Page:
India, the market where Pepsi scores above Coca-Cola introduced the global campaign ‘The New Pepsi Challenge’ prior to Indian Premier League (IPL) T-20 cricket tournament. Pepsi started off its IPL campaign from where it had ended its ICC World Cup 2015 campaign in an effort to engage with the youth around cricket.
At the onset of the IPL8 this year, Pepsi embarked on a courageous move on digital that surely deserves a pat on its back. It handed the brand baton to its fans through the rather disruptive crowdsourcing campaign on social media titled ‘Crash the Pepsi IPL’.
The contest invited fans to make a 30-second commercial showing their love for Pepsi, with the promise that the best ads would be aired during the IPL matches. Apart from their 30 seconds of fame, the winners will also receive a cash prize of Rs.1 lakh.
On the digital front, Pepsi leveraged a number of tactics to reach out to its target consumer group, by teaming up with content creators. In the first phase of the launch, Pepsi created an ad to invite fans to make ads for them and associated it with the campaign website Crash the Pepsi IPL.
In the second phase, the brand tapped into the communities of content creators on the internet – bloggers and YouTubers, to help spread the buzz. To add to it, it also roped in IPL teams to crash the Pepsi IPL. Pepsi launched a blogging contest where bloggers were given the creative freedom to select a theme and write about the ads they have watched. The most quirky posts won vouchers.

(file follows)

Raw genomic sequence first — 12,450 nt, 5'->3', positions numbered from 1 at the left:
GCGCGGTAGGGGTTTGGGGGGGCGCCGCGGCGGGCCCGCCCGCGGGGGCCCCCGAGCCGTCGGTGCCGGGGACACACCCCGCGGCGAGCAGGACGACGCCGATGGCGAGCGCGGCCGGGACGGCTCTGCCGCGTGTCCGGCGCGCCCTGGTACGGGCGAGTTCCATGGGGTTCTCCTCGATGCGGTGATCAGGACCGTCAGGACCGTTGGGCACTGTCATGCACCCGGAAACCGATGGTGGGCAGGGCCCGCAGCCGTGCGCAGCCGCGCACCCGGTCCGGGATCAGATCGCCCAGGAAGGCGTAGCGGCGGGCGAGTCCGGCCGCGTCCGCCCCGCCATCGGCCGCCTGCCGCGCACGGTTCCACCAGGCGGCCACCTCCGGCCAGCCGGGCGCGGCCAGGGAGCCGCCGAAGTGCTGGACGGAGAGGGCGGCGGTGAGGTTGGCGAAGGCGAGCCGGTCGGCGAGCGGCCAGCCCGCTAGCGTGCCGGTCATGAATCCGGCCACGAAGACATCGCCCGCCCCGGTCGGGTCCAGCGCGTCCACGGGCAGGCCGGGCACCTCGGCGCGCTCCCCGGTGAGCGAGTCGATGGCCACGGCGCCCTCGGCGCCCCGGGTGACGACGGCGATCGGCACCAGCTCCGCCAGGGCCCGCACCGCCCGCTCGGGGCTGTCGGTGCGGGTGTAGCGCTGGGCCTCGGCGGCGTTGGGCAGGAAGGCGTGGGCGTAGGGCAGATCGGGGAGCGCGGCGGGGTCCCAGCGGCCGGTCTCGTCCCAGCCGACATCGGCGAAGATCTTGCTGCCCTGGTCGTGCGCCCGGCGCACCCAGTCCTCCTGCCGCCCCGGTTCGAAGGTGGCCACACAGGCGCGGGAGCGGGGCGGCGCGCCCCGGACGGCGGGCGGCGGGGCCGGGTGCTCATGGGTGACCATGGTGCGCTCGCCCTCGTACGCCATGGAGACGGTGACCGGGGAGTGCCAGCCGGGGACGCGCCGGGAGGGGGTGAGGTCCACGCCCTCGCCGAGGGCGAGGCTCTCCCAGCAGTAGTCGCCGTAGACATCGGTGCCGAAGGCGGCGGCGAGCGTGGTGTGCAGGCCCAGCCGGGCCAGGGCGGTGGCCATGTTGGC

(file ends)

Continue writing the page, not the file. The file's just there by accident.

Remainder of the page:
It also got popular video creators like The Viral Fever and Being Indian for a Google Plus Hangout. The idea was to promote #CrashThePepsiIPL by inviting people to ask questions to the team regarding tips to make good ads.
With IPL coming to an end, the campaign is in its final leg where the voting lines are closed for choosing the best ad. As a result of this campaign, in the last two months just the Pepsi YouTube channel has gained more than 7K new subscribers bringing in 16 million new views, states Unmetric.
In the last two months the brand uploaded 38 videos of which a majority was created by the community for the campaign. According to Unmetric data, Crash the Pepsi IPL ad with 4 million views is the all time most viewed ad for Pepsi India on YouTube and the user generated Rajma- Upma ad with 2 million views also finds a spot in the top five.
Along with YouTube, Pepsi aggressively focused on Facebook and Twitter which also saw exponential engagement, all thanks to the idea of content co-creation for the #CrashThePepsiIPL campaign.
The biggest challenge for any marketer today is to reach out to the youth. 84 percent of millennials don’t like traditional advertising nor do they trust it, according to a recent study. However, Pepsi with #CrashThePepsiIPL has not only created a platform for aspiring ad film makers, but also paved the path for new trends in digital engagement. Tying up with YouTubers, bloggers and new age media companies Pepsi has given all the more reason for millennials to be involved in brand talk.
Coke, at least in India, is yet to bring in a great intent for digital; it has chosen to stick to the old marketing formula that Bollywood alone sells in India. Young India does not want ads anymore but strong brand stories in which she could play a part. Perhaps it is time to get inspired from Pepsi, Coke!